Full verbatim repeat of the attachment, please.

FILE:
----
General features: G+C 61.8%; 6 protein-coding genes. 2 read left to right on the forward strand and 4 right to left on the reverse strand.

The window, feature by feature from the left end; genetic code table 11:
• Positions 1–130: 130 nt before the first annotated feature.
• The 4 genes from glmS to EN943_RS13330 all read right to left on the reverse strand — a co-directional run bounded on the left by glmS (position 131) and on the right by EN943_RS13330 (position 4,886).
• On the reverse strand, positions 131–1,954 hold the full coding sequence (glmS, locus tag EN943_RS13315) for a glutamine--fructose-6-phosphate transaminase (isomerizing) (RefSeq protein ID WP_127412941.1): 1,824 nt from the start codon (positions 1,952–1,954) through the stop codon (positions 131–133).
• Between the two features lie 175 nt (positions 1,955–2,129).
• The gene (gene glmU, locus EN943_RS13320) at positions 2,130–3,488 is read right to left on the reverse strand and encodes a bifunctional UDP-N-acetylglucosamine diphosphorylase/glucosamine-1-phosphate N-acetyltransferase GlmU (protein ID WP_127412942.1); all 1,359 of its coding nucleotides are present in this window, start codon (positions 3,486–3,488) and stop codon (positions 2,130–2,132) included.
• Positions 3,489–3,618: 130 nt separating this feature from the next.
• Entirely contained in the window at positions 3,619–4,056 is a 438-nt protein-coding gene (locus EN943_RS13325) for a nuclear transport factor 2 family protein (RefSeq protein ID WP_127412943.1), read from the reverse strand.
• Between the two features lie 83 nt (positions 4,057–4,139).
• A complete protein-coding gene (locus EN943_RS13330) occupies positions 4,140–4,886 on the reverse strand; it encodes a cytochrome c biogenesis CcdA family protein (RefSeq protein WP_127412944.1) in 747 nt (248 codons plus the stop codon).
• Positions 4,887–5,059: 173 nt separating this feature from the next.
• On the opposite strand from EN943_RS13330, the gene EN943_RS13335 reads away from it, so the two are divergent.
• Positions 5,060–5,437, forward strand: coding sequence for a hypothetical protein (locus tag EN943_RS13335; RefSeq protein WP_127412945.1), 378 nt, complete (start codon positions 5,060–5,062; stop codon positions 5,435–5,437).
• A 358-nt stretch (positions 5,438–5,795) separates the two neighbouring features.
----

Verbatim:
General features: G+C 61.8%; 6 protein-coding genes. 2 read left to right on the forward strand and 4 right to left on the reverse strand.

The window, feature by feature from the left end; genetic code table 11:
• Positions 1–130: 130 nt before the first annotated feature.
• The 4 genes from glmS to EN943_RS13330 all read right to left on the reverse strand — a co-directional run bounded on the left by glmS (position 131) and on the right by EN943_RS13330 (position 4,886).
• On the reverse strand, positions 131–1,954 hold the full coding sequence (glmS, locus tag EN943_RS13315) for a glutamine--fructose-6-phosphate transaminase (isomerizing) (RefSeq protein ID WP_127412941.1): 1,824 nt from the start codon (positions 1,952–1,954) through the stop codon (positions 131–133).
• Between the two features lie 175 nt (positions 1,955–2,129).
• The gene (gene glmU, locus EN943_RS13320) at positions 2,130–3,488 is read right to left on the reverse strand and encodes a bifunctional UDP-N-acetylglucosamine diphosphorylase/glucosamine-1-phosphate N-acetyltransferase GlmU (protein ID WP_127412942.1); all 1,359 of its coding nucleotides are present in this window, start codon (positions 3,486–3,488) and stop codon (positions 2,130–2,132) included.
• Positions 3,489–3,618: 130 nt separating this feature from the next.
• Entirely contained in the window at positions 3,619–4,056 is a 438-nt protein-coding gene (locus EN943_RS13325) for a nuclear transport factor 2 family protein (RefSeq protein ID WP_127412943.1), read from the reverse strand.
• Between the two features lie 83 nt (positions 4,057–4,139).
• A complete protein-coding gene (locus EN943_RS13330) occupies positions 4,140–4,886 on the reverse strand; it encodes a cytochrome c biogenesis CcdA family protein (RefSeq protein WP_127412944.1) in 747 nt (248 codons plus the stop codon).
• Positions 4,887–5,059: 173 nt separating this feature from the next.
• On the opposite strand from EN943_RS13330, the gene EN943_RS13335 reads away from it, so the two are divergent.
• Positions 5,060–5,437, forward strand: coding sequence for a hypothetical protein (locus tag EN943_RS13335; RefSeq protein WP_127412945.1), 378 nt, complete (start codon positions 5,060–5,062; stop codon positions 5,435–5,437).
• A 358-nt stretch (positions 5,438–5,795) separates the two neighbouring features.